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bidden them build the ark for their safety, would never make it the means of their destruction.
"And God remembered Noah," and in Noah He remembered his covenant. In that ark was the promised seed of the woman, there was the father of the forefathers of the mother of our Lord. And therefore it was needful that mankind should once more replenish the earth, that a Saviour might be born, and be put to death, for our redemption. And therefore also did God remember, for Noah's sake, "every living thing that was with him in the ark." God had but to remember, and the flood was stayed. God had but to desire it, and "the waters asswaged." Those from below ceased to burst forth. Those from above ceased to pour down. And a wind was made to pass over the earth such as caused each to return unto their place. "The waters were abated." "The ark rested." The waters continued to decrease. The tops of the mountains were seen. God works by means; but He who makes the means, could, if He thought fit, work the effect without them. Little then can it concern us to enquire, how the waters were abated by the wind, whence they came, or whither they returned. It is enough for us to know, that He who created all things for his pleasure, having destroyed the earth by a flood, did in his good time make the flood to cease, and the dry land once more appear.
And now many an impatient soul would have been eager to rush out of the ark, and to enjoy what is falsely called liberty, the being free when God would have us be confined. But God had not yet commanded Noah to go out; and therefore he waited contentedly within. And yet, contented though we ought to be in the tabernacle of the flesh, as long as God is pleased to have us live on earth, yea and also thankful for whatsoever restraints it pleases Him to lay upon us therein, yet we may do well with Noah to look out for a better state, to open our window, God's word, and see, are we or are we not yet meet for heaven? to send forth those winged messengers, our prayers, and ask, "Lord, let me know mine end, and the number of my days," Ps. 39. 5, say shall I flee away and be at rest, when shall I be with Thee for ever? Noah, whilst he waited for God's commands, used the most fitting means he could devise for his own information and guidance. In the great change which we expect, let us spare no pains to learn whither we are going, and to secure that we may go whither we could wish. But we must at the same time look to God for our direction by the way. And when the time of our deliverance shall arrive, it is to Him that we must say, "Lord, now lettest thou thy servant depart in peace." Luke 2. 29.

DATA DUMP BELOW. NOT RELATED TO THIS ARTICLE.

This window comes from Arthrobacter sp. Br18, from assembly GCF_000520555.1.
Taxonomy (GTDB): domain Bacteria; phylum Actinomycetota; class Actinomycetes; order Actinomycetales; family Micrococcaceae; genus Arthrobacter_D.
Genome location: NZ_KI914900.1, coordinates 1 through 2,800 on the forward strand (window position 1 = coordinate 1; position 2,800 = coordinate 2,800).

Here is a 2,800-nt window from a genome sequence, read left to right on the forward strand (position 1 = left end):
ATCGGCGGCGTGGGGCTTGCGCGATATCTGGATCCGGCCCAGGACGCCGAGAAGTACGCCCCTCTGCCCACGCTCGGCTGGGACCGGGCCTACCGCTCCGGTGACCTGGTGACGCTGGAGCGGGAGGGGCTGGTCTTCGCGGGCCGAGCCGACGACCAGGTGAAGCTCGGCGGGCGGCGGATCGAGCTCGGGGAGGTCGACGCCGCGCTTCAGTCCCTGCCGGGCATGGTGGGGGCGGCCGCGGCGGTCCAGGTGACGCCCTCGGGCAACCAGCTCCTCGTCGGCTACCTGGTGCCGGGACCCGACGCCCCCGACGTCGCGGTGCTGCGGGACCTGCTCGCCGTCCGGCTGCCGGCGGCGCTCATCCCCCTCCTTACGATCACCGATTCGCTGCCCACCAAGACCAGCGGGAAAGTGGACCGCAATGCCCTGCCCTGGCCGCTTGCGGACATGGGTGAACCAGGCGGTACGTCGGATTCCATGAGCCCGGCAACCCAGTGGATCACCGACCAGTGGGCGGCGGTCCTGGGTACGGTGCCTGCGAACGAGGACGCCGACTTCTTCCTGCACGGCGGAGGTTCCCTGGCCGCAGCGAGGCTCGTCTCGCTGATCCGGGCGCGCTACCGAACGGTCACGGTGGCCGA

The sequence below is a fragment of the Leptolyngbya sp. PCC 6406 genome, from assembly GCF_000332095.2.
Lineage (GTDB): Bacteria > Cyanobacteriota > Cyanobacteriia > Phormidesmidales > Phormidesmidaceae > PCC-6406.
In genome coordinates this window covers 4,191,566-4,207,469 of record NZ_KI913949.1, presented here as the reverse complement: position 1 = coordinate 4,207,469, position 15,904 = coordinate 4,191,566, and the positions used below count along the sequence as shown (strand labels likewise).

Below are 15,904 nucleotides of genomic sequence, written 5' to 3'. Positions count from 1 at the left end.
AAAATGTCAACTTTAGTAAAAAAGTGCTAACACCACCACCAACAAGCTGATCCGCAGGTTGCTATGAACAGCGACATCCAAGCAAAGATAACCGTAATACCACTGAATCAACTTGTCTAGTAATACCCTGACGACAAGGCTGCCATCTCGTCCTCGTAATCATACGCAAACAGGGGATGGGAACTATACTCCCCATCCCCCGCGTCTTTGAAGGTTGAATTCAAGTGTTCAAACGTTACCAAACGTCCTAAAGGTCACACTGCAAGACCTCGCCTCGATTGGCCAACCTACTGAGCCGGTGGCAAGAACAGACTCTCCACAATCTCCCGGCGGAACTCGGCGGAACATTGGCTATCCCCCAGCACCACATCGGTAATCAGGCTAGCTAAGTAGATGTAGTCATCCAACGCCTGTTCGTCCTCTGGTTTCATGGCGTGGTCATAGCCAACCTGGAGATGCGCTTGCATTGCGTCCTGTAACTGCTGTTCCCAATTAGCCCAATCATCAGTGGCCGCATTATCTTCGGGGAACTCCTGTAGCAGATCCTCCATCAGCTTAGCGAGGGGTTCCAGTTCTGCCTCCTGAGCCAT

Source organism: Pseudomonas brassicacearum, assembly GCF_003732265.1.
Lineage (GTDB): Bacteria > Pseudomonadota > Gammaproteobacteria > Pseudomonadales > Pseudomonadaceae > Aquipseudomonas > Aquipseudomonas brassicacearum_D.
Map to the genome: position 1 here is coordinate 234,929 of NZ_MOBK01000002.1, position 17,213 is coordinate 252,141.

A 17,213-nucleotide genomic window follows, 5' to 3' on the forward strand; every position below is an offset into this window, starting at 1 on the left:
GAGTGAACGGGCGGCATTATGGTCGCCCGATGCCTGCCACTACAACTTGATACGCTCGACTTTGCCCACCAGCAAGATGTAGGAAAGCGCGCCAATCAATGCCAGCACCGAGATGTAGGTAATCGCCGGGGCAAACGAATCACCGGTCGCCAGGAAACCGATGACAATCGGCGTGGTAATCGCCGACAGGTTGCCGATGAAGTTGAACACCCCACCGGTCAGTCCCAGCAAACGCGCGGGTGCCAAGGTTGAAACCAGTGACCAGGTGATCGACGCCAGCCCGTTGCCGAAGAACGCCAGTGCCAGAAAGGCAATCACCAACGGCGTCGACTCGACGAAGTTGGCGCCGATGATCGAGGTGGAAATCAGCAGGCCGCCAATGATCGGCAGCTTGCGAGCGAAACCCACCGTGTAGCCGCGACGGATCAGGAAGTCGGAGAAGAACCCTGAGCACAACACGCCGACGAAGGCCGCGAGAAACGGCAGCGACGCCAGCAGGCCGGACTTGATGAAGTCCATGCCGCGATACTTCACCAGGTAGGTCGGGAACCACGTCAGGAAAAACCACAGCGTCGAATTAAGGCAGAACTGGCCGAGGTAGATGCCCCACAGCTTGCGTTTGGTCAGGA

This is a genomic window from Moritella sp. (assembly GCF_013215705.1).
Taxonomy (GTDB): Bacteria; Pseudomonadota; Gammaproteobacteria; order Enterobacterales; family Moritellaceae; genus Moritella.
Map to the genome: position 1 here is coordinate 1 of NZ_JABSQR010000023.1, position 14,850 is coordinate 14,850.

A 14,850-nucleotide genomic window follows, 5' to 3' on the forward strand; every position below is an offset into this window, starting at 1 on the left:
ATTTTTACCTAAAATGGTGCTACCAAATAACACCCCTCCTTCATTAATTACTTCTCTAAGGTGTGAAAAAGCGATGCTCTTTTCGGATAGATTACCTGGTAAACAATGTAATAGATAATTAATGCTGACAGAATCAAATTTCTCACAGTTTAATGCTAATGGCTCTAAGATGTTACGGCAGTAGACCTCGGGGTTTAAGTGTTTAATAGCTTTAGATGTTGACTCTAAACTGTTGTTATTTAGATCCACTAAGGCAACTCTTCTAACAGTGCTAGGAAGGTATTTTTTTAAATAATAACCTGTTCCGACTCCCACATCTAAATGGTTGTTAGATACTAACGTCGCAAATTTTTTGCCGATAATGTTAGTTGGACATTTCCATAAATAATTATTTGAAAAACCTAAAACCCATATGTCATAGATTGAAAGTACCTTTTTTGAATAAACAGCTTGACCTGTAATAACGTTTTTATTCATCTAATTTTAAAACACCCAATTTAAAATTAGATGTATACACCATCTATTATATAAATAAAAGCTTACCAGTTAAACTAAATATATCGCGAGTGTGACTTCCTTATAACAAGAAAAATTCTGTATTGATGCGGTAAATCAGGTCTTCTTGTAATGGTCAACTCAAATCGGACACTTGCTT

Noah goeth forth out of the ark; offereth sacrifice to the Lord.
13 And it came to pass in the six hundredth and first year, in the first month, the first day of the month, the waters were dried up from off the earth: and Noah removed the covering of the ark, and looked, and, behold, the face of the ground was dry.
14 And in the second month, on the seven and twentieth day of the month, was the earth dried. 15 And God spake unto Noah, saying,
16 Go forth of the ark, thou, and thy wife, and thy sons, and thy sons' wives with thee.
17 Bring forth with thee every living thing that is with thee, of all flesh, both of fowl, and of cattle, and of every creeping thing that creepeth upon the earth; that they may breed abundantly in the earth, and be fruitful, and multiply upon
18 And Noah went forth, and
his sons, and his wife, and his sons' wives with him :
19 Every beast, every creeping thing, and every fowl, and whatsoever creepeth upon the earth, after their kinds, went forth out of the ark.
20 And Noah builded an altar unto the LORD; and took of every clean beast, and of every clean fowl, and offered burnt offerings on the altar.
21 And the LORD smelled a sweet savour; and the LORD said in his heart, I will not again curse the ground any more for man's sake; for the imagination of man's heart is evil from his youth; neither will I again smite any more every thing living, as I have done.
22 While the earth remaineth, seedtime and harvest, and cold and heat, and summer and winter, and day and night shall not cease.
How we ought to offer thanksgiving to God.